Summer’s warm rains had long since riven the earth, then dried again to dust. Three moons would wax and wane before the winter rivers swelled within their graveled banks.
Hot Tree had lived most of her adult life in Fire boma, the bamboowalled cluster of huts a day’s walk southeast of Great Sky. Now her hair was streaked with white, her brown skin deeply wrinkled, her breasts empty sacks. Years had cooled the fire in her dancing feet. She felt both hollow and heavy, and knew it would not be long before Father Mountain summoned her bones.
So much had changed in the past few moons.
For generations unknown the Ibandi had lived within the sheltering shadows of the mountains called Great Sky and Great Earth. The peaks were home to Father Mountain and Great Mother, whose timeless passion had birthed the world.
Three moons ago, Great Sky had exploded, the cataclysm wreathing the sky in stinking smoke and spewing rivers of boiling mud down its verdant slopes. Trees had been wrenched up by the roots, tumbling like dead brush. The Ibandi hunt chiefs had died. Some believed the god Himself had perished, but Hot Tree did not, though she well believed that the explosion was a sign of His displeasure with their wickedness.
Whatever the truth might be, a second disaster soon struck. From the south came the Mk*tk, brutal men who killed many and even stole three of the sacred dream dancers. The bloody war had almost undone the Ibandi.If Hot Tree’s daughter had not brought her here to Water boma, Tree did not know what might have become of her.
Much had changed since then. Sky Woman, the girl who had earned her name by climbing Great Sky, had fled north with half the tribe, accompanied by her lover, Frog Hopping, who had climbed Great Sky with her in search of wisdom. Some said he was a mighty hunter, but Tree had never been impressed by Frog. Both his elder brothers, greater providers by far, had died on the great mountain, but their widows, Ember and Flamingo, had traveled north with Frog.
Hot Tree inhaled deeply. The afternoon air reeked of burnt grass. She stood just outside the boma’s bamboo gate at the edge of the wide blackened zone singed every moon to deny hiding space to leopards. Beyond that dark space, grass grew knee- high, and beyond that the plain was broken by round and flat- topped trees and dusky scrub ranging out to a thinly ridged northern horizon. The air smelled of dust and burnt thornbush.
Her old eyes could just barely distinguish a hyena’s brownish- gray pelt, lurking a spear’s throw from the edge of the blackened zone.
Another four or five spear casts distant loped three giraffes, two adults and one calf half the height of its parents. Even as she watched, they dissolved into the shimmering air, much like the cloud creatures the strange boy Frog had so often babbled of.
Night Song approached from behind. Hot Tree would have known that tread among tens of others: Song’s rotten left knee caused her to drag that leg a bit. No hunter’s accident or thieving disease had caused this, only that great hyena, time itself.
“I wonder where they are?” she said, not realizing she had spoken aloud.
“Stillshadow?” Night Song’s hair had faded to gray stubble. At times it was difficult to see the nimble young dancer trapped within her twisted, heavy frame. Despite her age, Song’s voice was still honey, and her dark eyes brimmed with curiosity. Song was Hot Tree’s sister- in- law, an old and valued friend. “Gazelle? Sky Woman?”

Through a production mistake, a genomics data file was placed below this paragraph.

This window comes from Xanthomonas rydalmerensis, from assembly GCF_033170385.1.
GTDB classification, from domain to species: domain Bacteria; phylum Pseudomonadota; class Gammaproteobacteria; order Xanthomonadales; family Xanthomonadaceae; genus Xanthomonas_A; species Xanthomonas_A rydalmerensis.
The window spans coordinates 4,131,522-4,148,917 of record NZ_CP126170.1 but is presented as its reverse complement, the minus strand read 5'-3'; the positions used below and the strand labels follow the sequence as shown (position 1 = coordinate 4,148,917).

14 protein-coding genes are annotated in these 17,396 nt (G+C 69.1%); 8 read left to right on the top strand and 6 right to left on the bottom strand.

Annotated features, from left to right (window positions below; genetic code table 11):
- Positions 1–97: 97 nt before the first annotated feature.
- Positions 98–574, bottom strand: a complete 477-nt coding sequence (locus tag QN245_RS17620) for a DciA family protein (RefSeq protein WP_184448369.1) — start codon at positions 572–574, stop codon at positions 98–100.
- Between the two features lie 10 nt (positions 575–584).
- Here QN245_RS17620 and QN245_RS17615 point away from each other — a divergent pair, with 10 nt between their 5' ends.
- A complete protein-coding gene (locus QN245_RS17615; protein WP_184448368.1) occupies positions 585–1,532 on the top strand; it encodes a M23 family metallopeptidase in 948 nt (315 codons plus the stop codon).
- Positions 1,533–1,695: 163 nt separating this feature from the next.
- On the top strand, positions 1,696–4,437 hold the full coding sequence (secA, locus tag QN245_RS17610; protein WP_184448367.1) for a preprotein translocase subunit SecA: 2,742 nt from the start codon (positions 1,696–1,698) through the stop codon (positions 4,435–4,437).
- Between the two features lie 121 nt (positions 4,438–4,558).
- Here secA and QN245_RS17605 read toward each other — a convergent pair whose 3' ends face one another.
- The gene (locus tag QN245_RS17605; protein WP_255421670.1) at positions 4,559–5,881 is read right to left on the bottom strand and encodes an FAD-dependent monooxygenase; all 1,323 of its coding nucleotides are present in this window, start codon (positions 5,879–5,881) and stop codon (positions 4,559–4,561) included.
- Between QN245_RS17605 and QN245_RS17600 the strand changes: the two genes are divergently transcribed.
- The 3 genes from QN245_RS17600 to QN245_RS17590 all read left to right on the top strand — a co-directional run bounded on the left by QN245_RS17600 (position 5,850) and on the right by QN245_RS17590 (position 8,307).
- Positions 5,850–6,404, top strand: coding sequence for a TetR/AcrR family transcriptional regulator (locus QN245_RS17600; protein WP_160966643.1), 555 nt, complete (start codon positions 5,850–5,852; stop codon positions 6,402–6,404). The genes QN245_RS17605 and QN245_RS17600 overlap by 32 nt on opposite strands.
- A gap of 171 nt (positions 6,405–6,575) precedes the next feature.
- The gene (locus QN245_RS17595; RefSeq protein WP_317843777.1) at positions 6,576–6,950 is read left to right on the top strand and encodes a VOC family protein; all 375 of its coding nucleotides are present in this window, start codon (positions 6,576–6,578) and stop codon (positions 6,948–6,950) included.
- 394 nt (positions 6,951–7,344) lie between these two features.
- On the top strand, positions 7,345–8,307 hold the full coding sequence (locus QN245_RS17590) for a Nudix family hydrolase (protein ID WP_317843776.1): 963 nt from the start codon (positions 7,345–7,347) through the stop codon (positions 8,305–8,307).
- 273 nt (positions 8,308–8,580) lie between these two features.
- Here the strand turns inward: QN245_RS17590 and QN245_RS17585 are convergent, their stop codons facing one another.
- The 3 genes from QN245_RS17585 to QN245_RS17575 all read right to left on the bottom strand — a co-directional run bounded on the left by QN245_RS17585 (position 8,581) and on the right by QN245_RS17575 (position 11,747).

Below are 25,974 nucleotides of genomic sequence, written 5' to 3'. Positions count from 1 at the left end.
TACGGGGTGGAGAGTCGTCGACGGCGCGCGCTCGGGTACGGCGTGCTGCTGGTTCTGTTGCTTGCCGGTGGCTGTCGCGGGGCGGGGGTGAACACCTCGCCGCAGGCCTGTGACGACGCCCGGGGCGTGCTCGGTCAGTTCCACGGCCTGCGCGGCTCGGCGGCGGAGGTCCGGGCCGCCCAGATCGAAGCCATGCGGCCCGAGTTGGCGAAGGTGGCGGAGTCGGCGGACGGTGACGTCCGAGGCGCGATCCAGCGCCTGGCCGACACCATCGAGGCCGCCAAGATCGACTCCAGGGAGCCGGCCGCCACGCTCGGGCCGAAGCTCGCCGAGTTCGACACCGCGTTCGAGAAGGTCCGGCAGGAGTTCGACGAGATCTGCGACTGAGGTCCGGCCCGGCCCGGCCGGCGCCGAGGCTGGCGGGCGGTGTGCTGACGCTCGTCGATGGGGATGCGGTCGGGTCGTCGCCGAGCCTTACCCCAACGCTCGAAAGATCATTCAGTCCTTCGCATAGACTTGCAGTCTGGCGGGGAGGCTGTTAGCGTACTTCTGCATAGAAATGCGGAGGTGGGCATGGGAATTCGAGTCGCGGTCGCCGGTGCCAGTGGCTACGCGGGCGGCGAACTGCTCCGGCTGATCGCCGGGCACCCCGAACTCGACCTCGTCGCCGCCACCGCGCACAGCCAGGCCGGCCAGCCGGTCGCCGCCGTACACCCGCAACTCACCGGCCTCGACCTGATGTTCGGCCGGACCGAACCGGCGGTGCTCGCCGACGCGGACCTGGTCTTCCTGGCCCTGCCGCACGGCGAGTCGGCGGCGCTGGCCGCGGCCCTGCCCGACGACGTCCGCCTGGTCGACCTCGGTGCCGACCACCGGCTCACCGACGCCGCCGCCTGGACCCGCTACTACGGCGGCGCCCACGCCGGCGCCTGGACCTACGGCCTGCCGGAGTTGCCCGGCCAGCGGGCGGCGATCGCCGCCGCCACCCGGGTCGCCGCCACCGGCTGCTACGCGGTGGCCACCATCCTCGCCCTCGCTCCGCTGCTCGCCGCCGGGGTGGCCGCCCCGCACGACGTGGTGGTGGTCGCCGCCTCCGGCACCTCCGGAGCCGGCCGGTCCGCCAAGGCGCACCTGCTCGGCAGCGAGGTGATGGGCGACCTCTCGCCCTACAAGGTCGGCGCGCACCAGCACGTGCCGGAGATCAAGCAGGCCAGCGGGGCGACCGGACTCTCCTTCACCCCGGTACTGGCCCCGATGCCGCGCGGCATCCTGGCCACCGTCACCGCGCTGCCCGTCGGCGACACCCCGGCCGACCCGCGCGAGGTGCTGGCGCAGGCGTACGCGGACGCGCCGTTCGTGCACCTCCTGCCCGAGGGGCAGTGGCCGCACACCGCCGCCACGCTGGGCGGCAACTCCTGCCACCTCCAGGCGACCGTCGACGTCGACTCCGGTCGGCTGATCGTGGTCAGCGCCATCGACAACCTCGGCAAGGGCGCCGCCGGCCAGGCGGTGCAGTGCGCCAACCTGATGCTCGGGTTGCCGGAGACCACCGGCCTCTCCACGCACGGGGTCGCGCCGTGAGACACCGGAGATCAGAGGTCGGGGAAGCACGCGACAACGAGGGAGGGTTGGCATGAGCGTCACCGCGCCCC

“Yes. And Snake,” she said. “Sweet Snake. When he was young, and I was not yet old . . .” Her smile was both bitter and sweet. Despite the intervening years, the memory remained a deep, swift ache.
“Do you wish you had gone with them?” Song asked.
Hot Tree sighed. “It is strange. Fire boma seemed so hollow. Then, I thought I was too old to go along. Now I fear I was not young enough to stay.” The old ways were shattered. If . . . if
the Ibandi could rebuild, that new world belonged to young skin, not old bones, even such sacred bones as Mother Stillshadow’s.
“Perhaps they will return,” Night Song ventured. “They will learn it is safe and come back to us.”
Hot Tree made a clucking sound. “And how will they learn that?”
“How will they see that it is safe? Are we to send runners? We do not know where they are.”
Song shivered. “I made a song,” she said. Many of their people forged habits that complemented their birth names. “I sing it to my daughters, and as I go to sleep . . .” She described it, sang a bit. It spoke of the old woman who had birthed so many of them, named most of them, and whose acolytes sung the sun to life each dawn. “Perhaps she will hear my song,” she concluded, “and they will return. . . .” Her voice trailed off, as if unable to convince even herself.
In the eyes of the Ibandi, Stillshadow was Great Mother incarnate. The old woman’s voice held the songs, her feet taught the dances. In former days she had walked the Circle once a year, bringing medicines and knowledge, knitting Earth, Wind, Fire and Water bomas together. She healed, dreamed names for their children and in the ripeness of time brought talented girl children into the ranks of the dream dancers.
Hot Tree cupped a handful of soil in her hands. “Things are not as they were before Great Sky died.” The earth trickled out between her fingers. “Heaven and earth are far apart. It is said that in the last days, old bones will dance again. Boar Tracks says the hunters have seen . . . things
on Great Sky.”
Night Song asked, “What manner of things?”
“Thorn Cloud told me that a ghost roams the slopes.” Once, such a thing would have been unthinkable. But that was another time, before so much death and fear. Before the shape of the world had changed. Surely, power great enough to reshape a mountain could split the thorn walls separating life and death. “Perhaps it is a hunt chief ’s spirit.”
“Then heaven’s gates have opened,” Night Song said.
The air seemed to take on a deeper chill. If heaven’s walls were breeched, might not hell’s gape as well? Good men went to Great Sky. But beneath the earth, locked behind Great Mother’s protective arms, demons raged, devouring the souls of evil men. Chapter Two
Through tufted grass, across soil not much richer than sand, a hand of Ibandi walked single file toward the horizon. Far to their left, the sun was dying.